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Computer knowledge 'undervalued'

Computer knowledge 'undervalued'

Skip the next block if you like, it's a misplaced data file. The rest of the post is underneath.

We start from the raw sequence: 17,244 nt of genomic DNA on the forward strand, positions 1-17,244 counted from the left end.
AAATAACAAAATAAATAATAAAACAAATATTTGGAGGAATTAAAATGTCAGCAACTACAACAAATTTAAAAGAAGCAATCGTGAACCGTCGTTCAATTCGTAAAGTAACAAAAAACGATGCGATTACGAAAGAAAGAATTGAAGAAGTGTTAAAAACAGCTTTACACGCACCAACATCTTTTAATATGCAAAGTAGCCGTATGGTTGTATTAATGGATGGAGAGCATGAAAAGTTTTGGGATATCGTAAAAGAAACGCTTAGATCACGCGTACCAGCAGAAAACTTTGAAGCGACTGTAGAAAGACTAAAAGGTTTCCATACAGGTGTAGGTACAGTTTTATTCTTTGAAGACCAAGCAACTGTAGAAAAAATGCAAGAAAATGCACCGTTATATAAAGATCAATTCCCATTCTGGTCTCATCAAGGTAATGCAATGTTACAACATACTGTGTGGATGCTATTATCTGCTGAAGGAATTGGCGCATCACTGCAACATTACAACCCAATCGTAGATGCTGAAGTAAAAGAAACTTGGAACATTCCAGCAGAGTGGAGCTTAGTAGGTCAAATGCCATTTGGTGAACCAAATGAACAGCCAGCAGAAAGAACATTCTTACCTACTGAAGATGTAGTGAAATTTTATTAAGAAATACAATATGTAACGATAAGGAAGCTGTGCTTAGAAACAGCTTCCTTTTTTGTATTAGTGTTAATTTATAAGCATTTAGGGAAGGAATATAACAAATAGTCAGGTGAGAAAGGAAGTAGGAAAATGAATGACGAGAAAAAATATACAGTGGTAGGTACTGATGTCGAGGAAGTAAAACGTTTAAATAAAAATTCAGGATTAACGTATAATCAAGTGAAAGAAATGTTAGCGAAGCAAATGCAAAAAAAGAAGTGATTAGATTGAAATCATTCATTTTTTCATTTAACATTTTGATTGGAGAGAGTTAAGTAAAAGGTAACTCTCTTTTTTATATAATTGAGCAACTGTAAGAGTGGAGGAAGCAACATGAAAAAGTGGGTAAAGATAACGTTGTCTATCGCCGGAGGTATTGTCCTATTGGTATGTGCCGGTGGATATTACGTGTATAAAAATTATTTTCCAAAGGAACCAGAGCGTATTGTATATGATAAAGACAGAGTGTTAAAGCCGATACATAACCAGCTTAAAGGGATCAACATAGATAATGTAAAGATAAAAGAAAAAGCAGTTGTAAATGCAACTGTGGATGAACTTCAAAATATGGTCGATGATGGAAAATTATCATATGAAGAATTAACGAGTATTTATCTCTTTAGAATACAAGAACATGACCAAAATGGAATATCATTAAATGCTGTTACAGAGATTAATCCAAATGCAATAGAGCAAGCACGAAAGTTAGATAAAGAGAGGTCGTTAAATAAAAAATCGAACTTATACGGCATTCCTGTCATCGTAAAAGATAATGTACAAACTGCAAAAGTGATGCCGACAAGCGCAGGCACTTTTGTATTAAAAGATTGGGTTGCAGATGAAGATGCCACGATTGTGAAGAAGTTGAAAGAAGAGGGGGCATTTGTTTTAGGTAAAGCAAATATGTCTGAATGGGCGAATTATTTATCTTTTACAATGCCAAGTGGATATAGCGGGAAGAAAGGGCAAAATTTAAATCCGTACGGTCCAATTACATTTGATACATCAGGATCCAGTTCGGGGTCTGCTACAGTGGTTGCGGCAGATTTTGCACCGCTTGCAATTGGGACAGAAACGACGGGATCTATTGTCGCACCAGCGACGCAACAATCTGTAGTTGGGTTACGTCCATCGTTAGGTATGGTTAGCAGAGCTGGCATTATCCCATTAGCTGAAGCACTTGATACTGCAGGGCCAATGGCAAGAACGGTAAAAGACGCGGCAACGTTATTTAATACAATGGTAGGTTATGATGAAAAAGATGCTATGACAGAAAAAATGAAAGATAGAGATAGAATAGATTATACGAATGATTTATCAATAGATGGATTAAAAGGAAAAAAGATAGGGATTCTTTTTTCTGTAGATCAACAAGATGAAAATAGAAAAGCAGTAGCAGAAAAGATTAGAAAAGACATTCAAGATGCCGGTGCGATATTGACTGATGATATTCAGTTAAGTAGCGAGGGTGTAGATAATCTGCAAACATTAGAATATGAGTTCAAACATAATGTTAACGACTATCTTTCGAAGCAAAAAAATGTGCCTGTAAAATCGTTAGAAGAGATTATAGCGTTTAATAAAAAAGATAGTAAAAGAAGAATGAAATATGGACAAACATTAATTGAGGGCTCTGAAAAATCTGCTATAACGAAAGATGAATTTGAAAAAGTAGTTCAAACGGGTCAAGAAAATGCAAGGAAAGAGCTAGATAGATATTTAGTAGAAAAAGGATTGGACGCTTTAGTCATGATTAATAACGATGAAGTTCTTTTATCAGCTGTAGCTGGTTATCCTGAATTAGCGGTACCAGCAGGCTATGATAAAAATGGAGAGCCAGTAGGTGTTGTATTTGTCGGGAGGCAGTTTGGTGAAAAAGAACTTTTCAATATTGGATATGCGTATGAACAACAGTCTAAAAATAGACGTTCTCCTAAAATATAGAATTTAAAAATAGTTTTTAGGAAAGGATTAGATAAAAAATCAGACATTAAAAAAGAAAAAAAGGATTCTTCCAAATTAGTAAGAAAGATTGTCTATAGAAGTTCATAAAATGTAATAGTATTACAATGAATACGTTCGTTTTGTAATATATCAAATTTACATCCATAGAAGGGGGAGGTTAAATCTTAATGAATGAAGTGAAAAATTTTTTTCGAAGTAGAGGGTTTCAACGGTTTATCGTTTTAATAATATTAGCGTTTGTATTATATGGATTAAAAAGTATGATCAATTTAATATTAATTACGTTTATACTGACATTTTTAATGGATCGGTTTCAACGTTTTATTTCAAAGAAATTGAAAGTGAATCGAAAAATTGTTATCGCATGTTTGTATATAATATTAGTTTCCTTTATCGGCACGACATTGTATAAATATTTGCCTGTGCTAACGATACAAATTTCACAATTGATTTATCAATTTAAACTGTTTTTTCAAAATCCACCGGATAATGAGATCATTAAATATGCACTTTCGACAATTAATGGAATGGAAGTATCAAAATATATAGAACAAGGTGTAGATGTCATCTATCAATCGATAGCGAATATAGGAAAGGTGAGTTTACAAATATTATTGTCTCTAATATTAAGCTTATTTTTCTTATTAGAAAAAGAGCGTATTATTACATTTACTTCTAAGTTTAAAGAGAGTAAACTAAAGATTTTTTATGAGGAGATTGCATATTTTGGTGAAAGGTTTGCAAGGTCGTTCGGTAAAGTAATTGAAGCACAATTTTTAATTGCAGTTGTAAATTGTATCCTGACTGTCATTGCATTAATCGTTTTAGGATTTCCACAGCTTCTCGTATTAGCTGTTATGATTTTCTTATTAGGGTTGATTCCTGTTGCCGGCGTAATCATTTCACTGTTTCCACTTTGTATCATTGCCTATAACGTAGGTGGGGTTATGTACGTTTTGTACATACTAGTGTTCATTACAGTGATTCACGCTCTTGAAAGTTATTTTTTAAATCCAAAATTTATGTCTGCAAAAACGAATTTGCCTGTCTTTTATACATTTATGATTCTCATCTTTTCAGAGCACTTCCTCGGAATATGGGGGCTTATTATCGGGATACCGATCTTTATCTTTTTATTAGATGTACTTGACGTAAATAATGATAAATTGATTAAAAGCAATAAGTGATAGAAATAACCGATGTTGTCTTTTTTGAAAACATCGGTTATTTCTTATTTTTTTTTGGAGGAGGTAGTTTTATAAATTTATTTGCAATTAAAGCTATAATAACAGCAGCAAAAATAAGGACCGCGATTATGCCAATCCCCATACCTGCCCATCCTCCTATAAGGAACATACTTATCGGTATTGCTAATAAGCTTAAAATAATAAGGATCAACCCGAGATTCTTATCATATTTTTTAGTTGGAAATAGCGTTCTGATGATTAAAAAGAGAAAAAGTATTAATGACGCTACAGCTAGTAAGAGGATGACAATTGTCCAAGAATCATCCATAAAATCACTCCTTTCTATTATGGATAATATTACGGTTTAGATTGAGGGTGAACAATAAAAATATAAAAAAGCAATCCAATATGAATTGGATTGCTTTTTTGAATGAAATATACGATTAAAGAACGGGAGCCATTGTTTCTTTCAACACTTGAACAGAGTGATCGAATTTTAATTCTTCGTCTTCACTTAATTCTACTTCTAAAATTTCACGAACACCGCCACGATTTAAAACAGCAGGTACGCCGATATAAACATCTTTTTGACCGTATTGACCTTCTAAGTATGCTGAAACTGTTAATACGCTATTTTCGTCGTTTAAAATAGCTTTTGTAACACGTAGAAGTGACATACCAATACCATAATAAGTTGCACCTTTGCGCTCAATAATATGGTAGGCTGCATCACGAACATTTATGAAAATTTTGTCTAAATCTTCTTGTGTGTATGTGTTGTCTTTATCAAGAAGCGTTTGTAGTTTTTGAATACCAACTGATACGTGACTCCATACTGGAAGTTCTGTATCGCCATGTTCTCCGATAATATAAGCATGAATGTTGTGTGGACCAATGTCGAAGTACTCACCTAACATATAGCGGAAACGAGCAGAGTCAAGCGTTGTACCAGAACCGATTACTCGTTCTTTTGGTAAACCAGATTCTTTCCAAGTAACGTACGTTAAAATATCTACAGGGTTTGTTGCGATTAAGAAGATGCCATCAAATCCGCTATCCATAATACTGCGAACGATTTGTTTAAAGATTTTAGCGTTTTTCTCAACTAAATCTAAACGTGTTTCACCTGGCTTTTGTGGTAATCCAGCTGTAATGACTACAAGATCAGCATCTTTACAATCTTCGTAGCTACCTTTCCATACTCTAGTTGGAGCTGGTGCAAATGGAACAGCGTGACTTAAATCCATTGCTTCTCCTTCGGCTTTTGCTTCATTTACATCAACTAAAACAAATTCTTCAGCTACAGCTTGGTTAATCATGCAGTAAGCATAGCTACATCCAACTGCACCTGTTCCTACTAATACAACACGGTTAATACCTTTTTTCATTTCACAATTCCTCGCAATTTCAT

Computer skills are still undervalued in the UK board room, according to software giant Microsoft. It surveyed 500 UK business leaders and found that a knowledge of information technology (IT) was seen as the seventh most important workplace skill. Instead, team working and interpersonal skills were seen as the core factors, followed by initiative. Microsoft chairman Bill Gates said IT skills were needed from the shop floor to the chief executive. 'Share ideas' "One of the most important changes of the last 30 years is that digital technology has transformed almost everyone into an information worker," said Mr Gates. "In almost every job now, people use software and work with information to enable their organisation to operate more effectively." Yet in an article written for the BBC News website, he added that team work was also a core requisite for success in the software industry. "Software innovation, like almost every other kind of innovation, requires the ability to collaborate and share ideas with other people, and to sit down and talk with customers and get their feedback and understand their needs," he said. A solid working knowledge of productivity software has become a basic foundation for success in virtually any career Bill Gates In third place in the survey behind team working and interpersonal skills, and initiative, was analysing and problem solving. This was followed by verbal communication, personal planning and organising, flexibility, and IT skills in seventh place. Microsoft's survey was conducted to mark the first anniversary of the Leitch report into overcoming the skills gap in the UK economy.

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